Jun 28, 2021
By Jeremy Logan
City staff have recommended renaming Toronto’s Dundas Street and other landmarks in an effort to promote inclusion and reconciliation with marginalized communities, a move supported by the mayor.
More than 14,000 people signed a petition last year asking for the street to be renamed because its namesake, Henry Dundas, an 18th-century politician who played a key role in delaying Britain’s abolition of the slave trade.
Staff sought comment from Black and Indigenous groups and businesses on possible name changes, or doing nothing.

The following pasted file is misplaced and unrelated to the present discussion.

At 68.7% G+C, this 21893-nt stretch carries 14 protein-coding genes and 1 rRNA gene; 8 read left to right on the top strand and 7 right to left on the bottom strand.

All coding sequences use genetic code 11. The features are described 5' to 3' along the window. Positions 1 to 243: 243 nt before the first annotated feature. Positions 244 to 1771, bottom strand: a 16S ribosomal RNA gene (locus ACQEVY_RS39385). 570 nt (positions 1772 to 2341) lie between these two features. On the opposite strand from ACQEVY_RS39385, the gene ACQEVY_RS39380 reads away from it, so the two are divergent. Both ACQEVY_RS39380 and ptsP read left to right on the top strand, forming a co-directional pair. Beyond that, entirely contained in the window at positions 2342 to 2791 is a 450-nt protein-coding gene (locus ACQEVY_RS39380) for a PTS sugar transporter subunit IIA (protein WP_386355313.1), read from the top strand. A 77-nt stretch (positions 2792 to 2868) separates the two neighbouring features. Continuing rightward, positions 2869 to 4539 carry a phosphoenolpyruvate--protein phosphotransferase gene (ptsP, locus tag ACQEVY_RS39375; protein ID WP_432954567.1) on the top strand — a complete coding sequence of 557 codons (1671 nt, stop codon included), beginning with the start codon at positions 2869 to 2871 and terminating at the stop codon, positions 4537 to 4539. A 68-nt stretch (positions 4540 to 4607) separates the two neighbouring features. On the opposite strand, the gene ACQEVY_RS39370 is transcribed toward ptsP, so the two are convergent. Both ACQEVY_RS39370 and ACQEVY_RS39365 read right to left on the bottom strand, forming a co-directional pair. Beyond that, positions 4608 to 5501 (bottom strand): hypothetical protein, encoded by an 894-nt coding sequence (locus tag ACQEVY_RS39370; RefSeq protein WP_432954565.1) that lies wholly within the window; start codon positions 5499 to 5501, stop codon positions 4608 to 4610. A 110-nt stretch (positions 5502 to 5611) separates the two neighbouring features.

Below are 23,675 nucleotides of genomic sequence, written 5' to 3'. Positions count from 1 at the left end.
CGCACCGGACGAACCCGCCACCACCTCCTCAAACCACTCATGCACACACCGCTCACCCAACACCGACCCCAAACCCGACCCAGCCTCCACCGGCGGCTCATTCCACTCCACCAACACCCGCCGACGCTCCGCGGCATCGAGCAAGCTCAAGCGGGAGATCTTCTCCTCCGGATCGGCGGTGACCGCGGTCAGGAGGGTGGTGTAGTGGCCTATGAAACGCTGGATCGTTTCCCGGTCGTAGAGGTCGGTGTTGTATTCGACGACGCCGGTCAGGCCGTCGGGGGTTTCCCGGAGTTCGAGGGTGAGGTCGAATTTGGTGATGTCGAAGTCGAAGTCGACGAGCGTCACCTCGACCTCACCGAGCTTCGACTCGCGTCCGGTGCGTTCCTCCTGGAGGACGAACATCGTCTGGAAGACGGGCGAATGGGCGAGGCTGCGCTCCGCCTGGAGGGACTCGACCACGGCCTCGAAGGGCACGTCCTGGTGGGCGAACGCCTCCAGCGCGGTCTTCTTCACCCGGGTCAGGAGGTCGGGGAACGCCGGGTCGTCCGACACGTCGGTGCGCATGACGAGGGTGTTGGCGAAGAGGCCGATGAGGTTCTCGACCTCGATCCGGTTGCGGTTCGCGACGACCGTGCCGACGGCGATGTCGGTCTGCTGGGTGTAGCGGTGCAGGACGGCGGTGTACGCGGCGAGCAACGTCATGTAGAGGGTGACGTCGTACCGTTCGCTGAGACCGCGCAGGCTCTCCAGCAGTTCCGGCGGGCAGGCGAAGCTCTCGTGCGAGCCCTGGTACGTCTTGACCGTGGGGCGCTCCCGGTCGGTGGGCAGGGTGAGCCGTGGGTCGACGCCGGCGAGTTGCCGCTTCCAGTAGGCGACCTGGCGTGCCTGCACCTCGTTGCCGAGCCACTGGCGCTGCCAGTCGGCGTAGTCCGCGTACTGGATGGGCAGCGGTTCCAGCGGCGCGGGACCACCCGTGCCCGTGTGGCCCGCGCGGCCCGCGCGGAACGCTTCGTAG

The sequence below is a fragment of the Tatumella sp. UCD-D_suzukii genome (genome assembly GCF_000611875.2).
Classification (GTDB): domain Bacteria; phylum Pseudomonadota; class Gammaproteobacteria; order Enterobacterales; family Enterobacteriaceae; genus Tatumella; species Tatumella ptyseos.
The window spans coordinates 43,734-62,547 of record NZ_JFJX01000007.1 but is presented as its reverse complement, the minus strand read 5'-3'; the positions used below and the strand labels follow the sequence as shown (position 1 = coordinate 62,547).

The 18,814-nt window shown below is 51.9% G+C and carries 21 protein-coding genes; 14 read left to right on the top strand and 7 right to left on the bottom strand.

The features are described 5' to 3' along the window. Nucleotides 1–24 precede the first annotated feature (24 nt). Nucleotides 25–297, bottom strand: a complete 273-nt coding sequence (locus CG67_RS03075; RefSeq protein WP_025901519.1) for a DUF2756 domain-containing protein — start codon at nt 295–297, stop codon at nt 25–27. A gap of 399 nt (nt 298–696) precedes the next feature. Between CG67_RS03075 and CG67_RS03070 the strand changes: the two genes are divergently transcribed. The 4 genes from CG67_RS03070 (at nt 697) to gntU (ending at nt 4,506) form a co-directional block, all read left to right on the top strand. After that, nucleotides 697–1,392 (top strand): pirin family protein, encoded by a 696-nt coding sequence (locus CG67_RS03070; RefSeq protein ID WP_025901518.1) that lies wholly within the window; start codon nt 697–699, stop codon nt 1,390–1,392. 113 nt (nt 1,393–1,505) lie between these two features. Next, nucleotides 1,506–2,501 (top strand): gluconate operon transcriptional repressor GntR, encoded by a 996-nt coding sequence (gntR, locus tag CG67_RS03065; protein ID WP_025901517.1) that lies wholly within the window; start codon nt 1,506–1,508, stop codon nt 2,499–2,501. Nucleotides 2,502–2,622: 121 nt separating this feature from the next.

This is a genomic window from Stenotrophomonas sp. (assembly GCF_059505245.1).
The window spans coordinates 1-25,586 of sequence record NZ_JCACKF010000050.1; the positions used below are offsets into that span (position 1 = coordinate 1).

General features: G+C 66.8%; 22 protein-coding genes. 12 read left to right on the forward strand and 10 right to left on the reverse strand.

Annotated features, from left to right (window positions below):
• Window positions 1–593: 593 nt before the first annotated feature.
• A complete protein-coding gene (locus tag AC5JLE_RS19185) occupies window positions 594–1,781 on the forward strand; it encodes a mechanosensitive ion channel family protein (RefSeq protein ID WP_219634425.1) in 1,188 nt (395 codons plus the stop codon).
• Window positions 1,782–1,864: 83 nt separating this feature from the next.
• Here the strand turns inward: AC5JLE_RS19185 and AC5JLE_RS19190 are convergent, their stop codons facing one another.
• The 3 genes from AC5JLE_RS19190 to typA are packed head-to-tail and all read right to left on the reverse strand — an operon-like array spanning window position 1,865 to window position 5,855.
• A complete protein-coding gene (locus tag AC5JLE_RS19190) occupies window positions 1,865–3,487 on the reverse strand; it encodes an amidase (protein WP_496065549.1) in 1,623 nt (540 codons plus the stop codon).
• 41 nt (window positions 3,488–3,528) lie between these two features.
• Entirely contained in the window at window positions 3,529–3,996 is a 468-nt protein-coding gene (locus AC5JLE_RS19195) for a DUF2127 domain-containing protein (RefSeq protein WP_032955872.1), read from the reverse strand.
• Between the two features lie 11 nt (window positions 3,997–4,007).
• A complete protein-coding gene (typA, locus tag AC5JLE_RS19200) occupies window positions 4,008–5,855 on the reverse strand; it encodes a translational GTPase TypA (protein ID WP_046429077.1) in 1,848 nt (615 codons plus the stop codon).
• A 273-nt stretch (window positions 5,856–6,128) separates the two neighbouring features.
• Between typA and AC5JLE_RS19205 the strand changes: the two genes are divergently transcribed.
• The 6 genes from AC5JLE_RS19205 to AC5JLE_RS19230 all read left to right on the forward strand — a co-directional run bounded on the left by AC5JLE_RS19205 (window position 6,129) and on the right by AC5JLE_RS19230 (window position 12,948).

“It is very clear that engaging the public on any option other than a full renaming of Dundas Street and civic assets runs counter to the commitments council has made to equity, reconciliation and inclusion,” wrote Chris Murray, the city’s manager.
Ridding Toronto of the Dundas name will cost an estimated $5.1 million to $6.3 million. Costs include renaming Yonge-Dundas Square, two subway stations and all related signage, the report notes.
City staff also examined peer-reviewed research to better understand Henry Dundas and looked at more than 400 case studies on “the evolution of commemoration and naming policies.”
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